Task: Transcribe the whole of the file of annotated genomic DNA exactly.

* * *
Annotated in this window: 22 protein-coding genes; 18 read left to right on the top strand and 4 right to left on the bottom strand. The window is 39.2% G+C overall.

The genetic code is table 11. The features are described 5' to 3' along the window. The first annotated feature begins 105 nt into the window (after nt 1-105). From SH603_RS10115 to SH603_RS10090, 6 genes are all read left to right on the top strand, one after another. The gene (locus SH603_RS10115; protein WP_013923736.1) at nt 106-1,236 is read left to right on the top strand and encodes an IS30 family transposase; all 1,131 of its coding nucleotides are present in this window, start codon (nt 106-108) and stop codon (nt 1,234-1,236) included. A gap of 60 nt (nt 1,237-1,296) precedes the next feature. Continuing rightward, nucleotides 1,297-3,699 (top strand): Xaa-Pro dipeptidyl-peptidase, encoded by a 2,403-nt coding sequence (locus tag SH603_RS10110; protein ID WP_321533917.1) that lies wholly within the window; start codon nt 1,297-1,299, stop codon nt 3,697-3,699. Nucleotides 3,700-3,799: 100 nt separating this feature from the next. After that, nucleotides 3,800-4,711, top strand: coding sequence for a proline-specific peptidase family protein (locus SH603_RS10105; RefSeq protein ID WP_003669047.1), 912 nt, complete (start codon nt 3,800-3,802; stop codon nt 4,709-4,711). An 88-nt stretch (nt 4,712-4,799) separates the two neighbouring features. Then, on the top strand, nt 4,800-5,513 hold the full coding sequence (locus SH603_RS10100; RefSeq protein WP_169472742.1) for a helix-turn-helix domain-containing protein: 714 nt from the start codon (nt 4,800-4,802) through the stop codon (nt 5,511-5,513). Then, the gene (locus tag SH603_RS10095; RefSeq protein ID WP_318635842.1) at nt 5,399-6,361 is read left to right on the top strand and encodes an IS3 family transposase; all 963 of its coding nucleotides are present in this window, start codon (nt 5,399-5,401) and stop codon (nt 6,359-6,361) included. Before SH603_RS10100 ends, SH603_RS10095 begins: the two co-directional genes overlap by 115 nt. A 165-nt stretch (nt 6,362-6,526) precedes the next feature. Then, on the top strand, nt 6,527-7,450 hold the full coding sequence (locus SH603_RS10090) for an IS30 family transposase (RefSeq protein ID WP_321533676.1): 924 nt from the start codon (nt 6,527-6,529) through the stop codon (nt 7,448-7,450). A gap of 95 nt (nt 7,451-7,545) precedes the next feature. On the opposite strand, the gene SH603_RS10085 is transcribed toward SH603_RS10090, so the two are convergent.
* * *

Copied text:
Annotated in this window: 22 protein-coding genes; 18 read left to right on the top strand and 4 right to left on the bottom strand. The window is 39.2% G+C overall.

The genetic code is table 11. The features are described 5' to 3' along the window. The first annotated feature begins 105 nt into the window (after nt 1-105). From SH603_RS10115 to SH603_RS10090, 6 genes are all read left to right on the top strand, one after another. The gene (locus SH603_RS10115; protein WP_013923736.1) at nt 106-1,236 is read left to right on the top strand and encodes an IS30 family transposase; all 1,131 of its coding nucleotides are present in this window, start codon (nt 106-108) and stop codon (nt 1,234-1,236) included. A gap of 60 nt (nt 1,237-1,296) precedes the next feature. Continuing rightward, nucleotides 1,297-3,699 (top strand): Xaa-Pro dipeptidyl-peptidase, encoded by a 2,403-nt coding sequence (locus tag SH603_RS10110; protein ID WP_321533917.1) that lies wholly within the window; start codon nt 1,297-1,299, stop codon nt 3,697-3,699. Nucleotides 3,700-3,799: 100 nt separating this feature from the next. After that, nucleotides 3,800-4,711, top strand: coding sequence for a proline-specific peptidase family protein (locus SH603_RS10105; RefSeq protein ID WP_003669047.1), 912 nt, complete (start codon nt 3,800-3,802; stop codon nt 4,709-4,711). An 88-nt stretch (nt 4,712-4,799) separates the two neighbouring features. Then, on the top strand, nt 4,800-5,513 hold the full coding sequence (locus SH603_RS10100; RefSeq protein WP_169472742.1) for a helix-turn-helix domain-containing protein: 714 nt from the start codon (nt 4,800-4,802) through the stop codon (nt 5,511-5,513). Then, the gene (locus tag SH603_RS10095; RefSeq protein ID WP_318635842.1) at nt 5,399-6,361 is read left to right on the top strand and encodes an IS3 family transposase; all 963 of its coding nucleotides are present in this window, start codon (nt 5,399-5,401) and stop codon (nt 6,359-6,361) included. Before SH603_RS10100 ends, SH603_RS10095 begins: the two co-directional genes overlap by 115 nt. A 165-nt stretch (nt 6,362-6,526) precedes the next feature. Then, on the top strand, nt 6,527-7,450 hold the full coding sequence (locus SH603_RS10090) for an IS30 family transposase (RefSeq protein ID WP_321533676.1): 924 nt from the start codon (nt 6,527-6,529) through the stop codon (nt 7,448-7,450). A gap of 95 nt (nt 7,451-7,545) precedes the next feature. On the opposite strand, the gene SH603_RS10085 is transcribed toward SH603_RS10090, so the two are convergent.